The business activity of a subsidiary is insufficient, on its own, to demonstrate that its parent company "transacted business" in the state of Georgia. A district court held that a complaint failed to establish personal jurisdiction over nonresident corporations in a case alleging that parent holding companies—Quorum Health Corporation and Community Health Systems, Inc.—violated Title I of the Patient Protection and Affordable Care Act (ACA) (P.L. 111-148) (Patterson v. Community Health Systems, Inc., March 21, 2018, Land, C.).
Business in Georgia. The court held that the exercise of minimal operational control over a Georgia subsidiary did not constitute the transaction of business for purposes of Georgia’s long-arm statute. The court determined that Quorum and Community Health Systems are separate and distinct legal entities from their Georgia subsidiaries, with no control over the internal business operation of the subsidiaries.
Complaint. The court noted that the complaint failed to identify the amount of earnings, the extent of operational control, or the presence of policies that the parent companies derive or impose on their subsidiaries. Accordingly, the court granted the parent companies’ motion to dismiss the complaint.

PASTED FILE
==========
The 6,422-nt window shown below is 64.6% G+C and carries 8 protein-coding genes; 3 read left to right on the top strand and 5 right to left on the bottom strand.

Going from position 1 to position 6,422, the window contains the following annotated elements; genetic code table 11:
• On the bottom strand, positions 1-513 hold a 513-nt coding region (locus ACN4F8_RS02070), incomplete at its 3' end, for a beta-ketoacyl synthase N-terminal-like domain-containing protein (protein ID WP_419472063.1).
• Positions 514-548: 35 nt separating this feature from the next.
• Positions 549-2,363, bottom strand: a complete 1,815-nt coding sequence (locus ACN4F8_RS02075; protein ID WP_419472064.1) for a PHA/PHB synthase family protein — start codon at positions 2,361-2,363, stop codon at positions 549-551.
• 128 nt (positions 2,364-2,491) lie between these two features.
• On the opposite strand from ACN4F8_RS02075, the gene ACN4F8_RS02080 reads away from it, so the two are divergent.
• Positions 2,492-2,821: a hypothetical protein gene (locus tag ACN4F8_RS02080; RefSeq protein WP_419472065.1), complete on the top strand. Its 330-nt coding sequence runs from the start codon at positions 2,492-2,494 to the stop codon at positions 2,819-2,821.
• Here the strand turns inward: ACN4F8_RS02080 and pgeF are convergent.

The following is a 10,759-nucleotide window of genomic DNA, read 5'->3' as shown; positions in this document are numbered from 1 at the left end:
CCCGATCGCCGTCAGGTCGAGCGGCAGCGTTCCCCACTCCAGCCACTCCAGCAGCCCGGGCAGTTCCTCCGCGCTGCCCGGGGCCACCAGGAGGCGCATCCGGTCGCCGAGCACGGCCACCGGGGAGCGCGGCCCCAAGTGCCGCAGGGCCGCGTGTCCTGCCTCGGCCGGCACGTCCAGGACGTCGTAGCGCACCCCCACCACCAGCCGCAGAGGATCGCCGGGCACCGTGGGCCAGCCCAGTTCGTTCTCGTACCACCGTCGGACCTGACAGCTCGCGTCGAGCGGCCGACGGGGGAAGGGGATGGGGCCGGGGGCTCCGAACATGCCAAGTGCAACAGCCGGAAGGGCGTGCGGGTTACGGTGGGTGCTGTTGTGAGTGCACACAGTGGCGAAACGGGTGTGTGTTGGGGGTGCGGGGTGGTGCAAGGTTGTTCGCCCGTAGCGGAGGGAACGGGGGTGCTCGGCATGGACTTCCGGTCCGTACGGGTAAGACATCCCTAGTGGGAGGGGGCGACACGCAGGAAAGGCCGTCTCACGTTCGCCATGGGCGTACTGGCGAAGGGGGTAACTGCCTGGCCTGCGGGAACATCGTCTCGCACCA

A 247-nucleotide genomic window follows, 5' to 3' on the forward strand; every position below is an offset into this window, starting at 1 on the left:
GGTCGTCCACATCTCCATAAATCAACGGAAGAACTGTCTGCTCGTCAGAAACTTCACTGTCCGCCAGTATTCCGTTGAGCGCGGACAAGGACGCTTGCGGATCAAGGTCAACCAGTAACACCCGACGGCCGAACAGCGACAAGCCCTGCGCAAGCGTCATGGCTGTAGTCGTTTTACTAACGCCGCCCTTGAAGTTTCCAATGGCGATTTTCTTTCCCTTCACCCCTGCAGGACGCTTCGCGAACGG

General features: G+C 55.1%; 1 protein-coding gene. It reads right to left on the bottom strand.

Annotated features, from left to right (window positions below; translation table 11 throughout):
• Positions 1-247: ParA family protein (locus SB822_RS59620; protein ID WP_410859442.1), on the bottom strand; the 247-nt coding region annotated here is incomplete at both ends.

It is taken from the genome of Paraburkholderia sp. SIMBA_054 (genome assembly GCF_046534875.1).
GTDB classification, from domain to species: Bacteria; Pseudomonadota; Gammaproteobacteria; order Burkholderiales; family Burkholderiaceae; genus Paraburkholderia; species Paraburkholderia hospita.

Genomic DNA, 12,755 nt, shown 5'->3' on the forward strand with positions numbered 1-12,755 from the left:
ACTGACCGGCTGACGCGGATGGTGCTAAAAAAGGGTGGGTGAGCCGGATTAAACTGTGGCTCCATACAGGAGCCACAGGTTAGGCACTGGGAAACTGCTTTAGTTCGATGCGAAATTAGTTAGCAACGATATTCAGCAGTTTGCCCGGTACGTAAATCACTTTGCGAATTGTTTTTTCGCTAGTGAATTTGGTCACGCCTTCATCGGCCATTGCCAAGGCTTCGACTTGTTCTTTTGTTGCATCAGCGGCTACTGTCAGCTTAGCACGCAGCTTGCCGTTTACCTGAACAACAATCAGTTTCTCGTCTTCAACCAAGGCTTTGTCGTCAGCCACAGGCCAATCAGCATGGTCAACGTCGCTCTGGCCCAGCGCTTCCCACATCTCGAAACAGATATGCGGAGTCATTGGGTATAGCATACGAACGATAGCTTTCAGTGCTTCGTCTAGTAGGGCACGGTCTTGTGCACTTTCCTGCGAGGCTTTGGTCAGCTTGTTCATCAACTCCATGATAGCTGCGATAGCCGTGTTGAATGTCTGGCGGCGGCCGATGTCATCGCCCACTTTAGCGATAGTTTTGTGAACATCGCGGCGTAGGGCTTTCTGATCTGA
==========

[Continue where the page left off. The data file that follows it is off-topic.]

The case is No. 3:17-CV-76 (CDL).
Attorneys: Andrew Rozynski (Eisenberg & Baum, LLP) for Christopher Patterson. Heather L. Ware (Hall Booth Smith, PC) for Clearview Regional Medical Center. Hall F. McKinley, III (Drew Eckl & Farnham LLP) for CHSPSC, LLC and Community Health Systems Inc.
Companies: Clearview Regional Medical Center; CHSPSC, LLC; Community Health Systems Inc.; Quorum Health Corporation
Cases: CaseDecisions GeneralNews GeorgiaNews
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